Hugh Downs, 99, the genial, versatile broadcaster who became one of television’s most familiar and welcome faces with more than 15,000 hours on news, game and talk shows, died of natural causes at his home in Scottsdale, Arizona, on Wednesday.

Guinness World Records recognized Downs as having logged more hours in front of the camera than any television personality until Regis Philbin passed him in 2004.

He worked on NBC’s “Today” and “Tonight” shows, the game show “Concentration,” co-hosted the ABC magazine show “20/20” with Barbara Walters and the PBS series “Over Easy” and “Live From Lincoln Center.”

Carl Reiner, 98, the ingenious and versatile writer, actor and director who broke through as a “second banana” to Sid Caesar and rose to comedy’s front ranks as creator of “The Dick Van Dyke Show” and straight man to Mel Brooks’ “2000 Year Old Man,” died Monday night at his home in Beverly Hills, California.

One of show business’s best liked men, the tall, bald Reiner was a welcome face on the small and silver screens, in Caesar’s 1950s troupe, as the snarling, toupee-wearing Alan Brady of “The Dick Van Dyke Show” and in such films as “The Russians Are Coming, the Russians Are Coming” and “It’s a Mad, Mad, Mad, Mad World.”

In recent years, he was part of the roguish gang in the “Ocean’s Eleven” movies starring George Clooney and appeared in documentaries including “Broadway: Beyond the Golden Age” and “If You’re Not in the Obit, Eat Breakfast.”

Films Reiner directed included “Oh, God!” starring George Burns and John Denver; “All of Me,” with Martin and Lily Tomlin; and the 1970 comedy “Where’s Poppa?” He was especially proud of his books, including “Enter Laughing,” an autobiographical novel later adapted into a film and Broadway show; and “My Anecdotal Life,” a memoir published in 2003. He recounted his childhood and creative journey in the 2013 book, “I Remember Me.”

Johnny Mandel, 94, the Oscar- and Grammy-winning composer, arranger and musician who worked on albums by Frank Sinatra, Natalie Cole and many others and whose songwriting credits included “The Shadow of Your Smile” and the theme from the film and TV show “M*A*S*H,” died Monday of a cardiac ailment at his home in Ojai, California.

Mandel was among the last of the great songwriters to emerge in the pre-rock ‘n’ roll era, his career dating back to the 1940s, and he enjoyed a long and diverse career. He played trombone and trumpet with such big band and jazz artists as Jimmy Dorsey and Count Basie and spent two years in the 1950s arranging music for Sid Caesar’s landmark TV sketch program “Your Show of Shows.” He collaborated on songs with Johnny Mercer, Paul Williams and the husband and wife team Alan and Marilyn Bergman. Artists recording his material ranged from Marvin Gaye to Stan Getz to Barbra Streisand.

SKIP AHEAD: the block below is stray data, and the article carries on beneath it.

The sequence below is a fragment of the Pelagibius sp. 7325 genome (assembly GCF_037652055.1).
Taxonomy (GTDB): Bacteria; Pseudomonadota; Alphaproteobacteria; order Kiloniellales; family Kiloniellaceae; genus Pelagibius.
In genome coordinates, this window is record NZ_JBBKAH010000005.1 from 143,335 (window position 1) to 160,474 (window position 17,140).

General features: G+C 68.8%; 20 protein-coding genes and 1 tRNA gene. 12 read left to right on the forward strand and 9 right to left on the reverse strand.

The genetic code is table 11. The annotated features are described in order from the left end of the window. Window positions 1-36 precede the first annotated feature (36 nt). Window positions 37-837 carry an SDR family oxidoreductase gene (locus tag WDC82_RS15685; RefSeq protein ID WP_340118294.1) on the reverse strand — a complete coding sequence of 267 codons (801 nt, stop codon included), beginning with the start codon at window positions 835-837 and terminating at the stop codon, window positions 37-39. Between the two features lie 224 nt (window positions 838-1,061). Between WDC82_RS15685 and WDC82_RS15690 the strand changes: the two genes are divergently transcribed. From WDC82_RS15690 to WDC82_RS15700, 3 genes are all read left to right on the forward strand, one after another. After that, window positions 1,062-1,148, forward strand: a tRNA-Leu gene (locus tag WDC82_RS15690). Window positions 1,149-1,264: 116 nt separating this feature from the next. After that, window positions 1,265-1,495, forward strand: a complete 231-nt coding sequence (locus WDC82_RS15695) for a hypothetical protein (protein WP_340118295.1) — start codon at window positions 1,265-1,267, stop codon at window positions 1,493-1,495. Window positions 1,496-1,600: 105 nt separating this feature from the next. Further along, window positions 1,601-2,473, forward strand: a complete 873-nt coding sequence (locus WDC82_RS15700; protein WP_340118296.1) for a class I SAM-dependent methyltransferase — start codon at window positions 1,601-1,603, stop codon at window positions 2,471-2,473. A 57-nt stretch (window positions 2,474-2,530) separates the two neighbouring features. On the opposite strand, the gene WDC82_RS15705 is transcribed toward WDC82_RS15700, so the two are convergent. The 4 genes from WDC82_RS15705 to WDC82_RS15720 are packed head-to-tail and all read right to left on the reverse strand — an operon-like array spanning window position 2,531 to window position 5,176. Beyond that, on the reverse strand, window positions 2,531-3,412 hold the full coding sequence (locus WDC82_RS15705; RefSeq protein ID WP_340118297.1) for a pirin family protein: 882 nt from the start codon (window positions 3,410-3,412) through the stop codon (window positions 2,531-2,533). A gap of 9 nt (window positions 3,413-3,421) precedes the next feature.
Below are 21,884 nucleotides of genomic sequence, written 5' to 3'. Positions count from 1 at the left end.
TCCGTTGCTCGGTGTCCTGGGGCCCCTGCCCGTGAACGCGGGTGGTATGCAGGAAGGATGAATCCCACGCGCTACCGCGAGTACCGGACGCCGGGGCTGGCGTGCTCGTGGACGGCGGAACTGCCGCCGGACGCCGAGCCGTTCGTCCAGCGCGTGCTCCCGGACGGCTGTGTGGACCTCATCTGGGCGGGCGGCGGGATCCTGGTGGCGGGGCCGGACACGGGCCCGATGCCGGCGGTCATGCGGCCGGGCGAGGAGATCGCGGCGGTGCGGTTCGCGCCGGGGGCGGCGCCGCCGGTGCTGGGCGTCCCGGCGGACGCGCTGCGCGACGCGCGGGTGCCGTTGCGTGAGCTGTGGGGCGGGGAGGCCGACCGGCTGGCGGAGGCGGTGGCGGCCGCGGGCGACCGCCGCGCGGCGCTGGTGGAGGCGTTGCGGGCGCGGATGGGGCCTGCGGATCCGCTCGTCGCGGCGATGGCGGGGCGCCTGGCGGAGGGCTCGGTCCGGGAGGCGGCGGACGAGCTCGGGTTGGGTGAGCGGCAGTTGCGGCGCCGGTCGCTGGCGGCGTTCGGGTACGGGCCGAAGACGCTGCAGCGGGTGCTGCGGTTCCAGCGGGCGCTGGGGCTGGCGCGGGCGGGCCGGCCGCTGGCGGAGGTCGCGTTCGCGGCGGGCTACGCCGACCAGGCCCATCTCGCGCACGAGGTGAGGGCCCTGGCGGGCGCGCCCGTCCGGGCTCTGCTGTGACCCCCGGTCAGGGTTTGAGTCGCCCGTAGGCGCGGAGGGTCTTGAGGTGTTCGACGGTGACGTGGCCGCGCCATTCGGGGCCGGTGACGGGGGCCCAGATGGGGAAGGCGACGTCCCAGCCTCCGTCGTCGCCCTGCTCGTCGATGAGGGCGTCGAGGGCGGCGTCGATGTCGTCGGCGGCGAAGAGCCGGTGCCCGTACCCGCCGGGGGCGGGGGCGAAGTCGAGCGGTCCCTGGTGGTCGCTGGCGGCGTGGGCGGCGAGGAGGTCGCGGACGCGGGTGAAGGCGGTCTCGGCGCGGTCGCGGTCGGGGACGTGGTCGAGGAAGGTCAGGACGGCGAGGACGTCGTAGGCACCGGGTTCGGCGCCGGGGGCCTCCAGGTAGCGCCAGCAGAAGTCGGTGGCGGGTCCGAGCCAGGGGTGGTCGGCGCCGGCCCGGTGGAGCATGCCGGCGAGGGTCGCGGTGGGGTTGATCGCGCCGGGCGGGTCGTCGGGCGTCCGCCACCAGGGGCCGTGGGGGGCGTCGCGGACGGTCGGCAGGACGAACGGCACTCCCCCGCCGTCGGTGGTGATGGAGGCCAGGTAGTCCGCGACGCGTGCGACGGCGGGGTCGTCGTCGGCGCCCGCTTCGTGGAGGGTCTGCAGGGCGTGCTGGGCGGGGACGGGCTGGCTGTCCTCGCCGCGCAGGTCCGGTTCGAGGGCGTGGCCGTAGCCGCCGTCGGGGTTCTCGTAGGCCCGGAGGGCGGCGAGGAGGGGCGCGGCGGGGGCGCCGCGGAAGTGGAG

Hachalu Hundessa, 34, a prominent Ethiopian singer, songwriter and activist whose protest music galvanized members of the country’s largest ethnic group — the Oromo — was shot dead in the capital, Addis Ababa, late Monday night, sparking protests in a nation taking stuttering steps toward establishing a multiparty democracy.

The killing drew condemnation from Ethiopian officials and citizens both inside and outside the country, with many remembering how his songs encouraged the country’s ethnic Oromo group to fight against repression. Even though they are Ethiopia’s largest ethnic group, the Oromos have long complained of economic and political marginalization.

“Hachalu was the soundtrack of the Oromo revolution, a lyrical genius and an activist who embodied the hopes and aspirations of the Oromo public,” said Awol Allo, a senior law lecturer at Keele University in England who has written extensively about Hundessa’s music.

Rudolfo Anaya, 82, a writer who helped launch the 1970s Chicano Literature Movement with his novel “Bless Me, Ultima,” a book celebrated by Latinos, died Sunday at his home in Albuquerque, New Mexico, after suffering from a long illness. Literary critics say his World War II-era novel about a young Mexican American boy’s relationship with an older curandera, or healer, influenced a generation of Latino writers because of its imagery and cultural references that were rare at the time of its 1972 publication.